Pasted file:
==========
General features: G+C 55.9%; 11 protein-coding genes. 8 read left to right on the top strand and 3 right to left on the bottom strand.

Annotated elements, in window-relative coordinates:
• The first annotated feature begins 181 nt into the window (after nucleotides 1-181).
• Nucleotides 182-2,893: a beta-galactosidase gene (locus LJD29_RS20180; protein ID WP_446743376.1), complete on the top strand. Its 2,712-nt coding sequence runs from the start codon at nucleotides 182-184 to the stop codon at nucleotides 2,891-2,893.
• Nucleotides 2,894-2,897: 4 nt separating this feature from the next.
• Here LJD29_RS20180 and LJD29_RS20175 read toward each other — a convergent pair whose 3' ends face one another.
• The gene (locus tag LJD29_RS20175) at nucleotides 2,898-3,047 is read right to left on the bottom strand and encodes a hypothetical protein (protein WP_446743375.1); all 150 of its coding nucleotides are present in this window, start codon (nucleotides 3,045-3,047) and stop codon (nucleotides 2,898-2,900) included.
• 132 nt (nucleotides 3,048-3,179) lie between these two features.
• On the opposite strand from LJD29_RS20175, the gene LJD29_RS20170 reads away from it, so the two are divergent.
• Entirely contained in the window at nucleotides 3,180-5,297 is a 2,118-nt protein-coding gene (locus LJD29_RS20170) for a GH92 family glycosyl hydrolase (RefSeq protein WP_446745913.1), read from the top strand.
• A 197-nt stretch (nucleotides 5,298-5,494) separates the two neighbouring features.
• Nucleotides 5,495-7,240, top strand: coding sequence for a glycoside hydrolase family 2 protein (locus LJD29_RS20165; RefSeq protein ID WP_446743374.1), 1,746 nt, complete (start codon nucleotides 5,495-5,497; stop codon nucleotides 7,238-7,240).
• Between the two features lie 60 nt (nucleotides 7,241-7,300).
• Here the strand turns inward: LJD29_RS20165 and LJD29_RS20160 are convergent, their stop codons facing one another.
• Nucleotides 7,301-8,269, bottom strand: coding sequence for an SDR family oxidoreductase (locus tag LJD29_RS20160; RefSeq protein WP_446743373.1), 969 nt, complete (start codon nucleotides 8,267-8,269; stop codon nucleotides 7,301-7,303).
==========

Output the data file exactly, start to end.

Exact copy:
General features: G+C 55.9%; 11 protein-coding genes. 8 read left to right on the top strand and 3 right to left on the bottom strand.

Annotated elements, in window-relative coordinates:
• The first annotated feature begins 181 nt into the window (after nucleotides 1-181).
• Nucleotides 182-2,893: a beta-galactosidase gene (locus LJD29_RS20180; protein ID WP_446743376.1), complete on the top strand. Its 2,712-nt coding sequence runs from the start codon at nucleotides 182-184 to the stop codon at nucleotides 2,891-2,893.
• Nucleotides 2,894-2,897: 4 nt separating this feature from the next.
• Here LJD29_RS20180 and LJD29_RS20175 read toward each other — a convergent pair whose 3' ends face one another.
• The gene (locus tag LJD29_RS20175) at nucleotides 2,898-3,047 is read right to left on the bottom strand and encodes a hypothetical protein (protein WP_446743375.1); all 150 of its coding nucleotides are present in this window, start codon (nucleotides 3,045-3,047) and stop codon (nucleotides 2,898-2,900) included.
• 132 nt (nucleotides 3,048-3,179) lie between these two features.
• On the opposite strand from LJD29_RS20175, the gene LJD29_RS20170 reads away from it, so the two are divergent.
• Entirely contained in the window at nucleotides 3,180-5,297 is a 2,118-nt protein-coding gene (locus LJD29_RS20170) for a GH92 family glycosyl hydrolase (RefSeq protein WP_446745913.1), read from the top strand.
• A 197-nt stretch (nucleotides 5,298-5,494) separates the two neighbouring features.
• Nucleotides 5,495-7,240, top strand: coding sequence for a glycoside hydrolase family 2 protein (locus LJD29_RS20165; RefSeq protein ID WP_446743374.1), 1,746 nt, complete (start codon nucleotides 5,495-5,497; stop codon nucleotides 7,238-7,240).
• Between the two features lie 60 nt (nucleotides 7,241-7,300).
• Here the strand turns inward: LJD29_RS20165 and LJD29_RS20160 are convergent, their stop codons facing one another.
• Nucleotides 7,301-8,269, bottom strand: coding sequence for an SDR family oxidoreductase (locus tag LJD29_RS20160; RefSeq protein WP_446743373.1), 969 nt, complete (start codon nucleotides 8,267-8,269; stop codon nucleotides 7,301-7,303).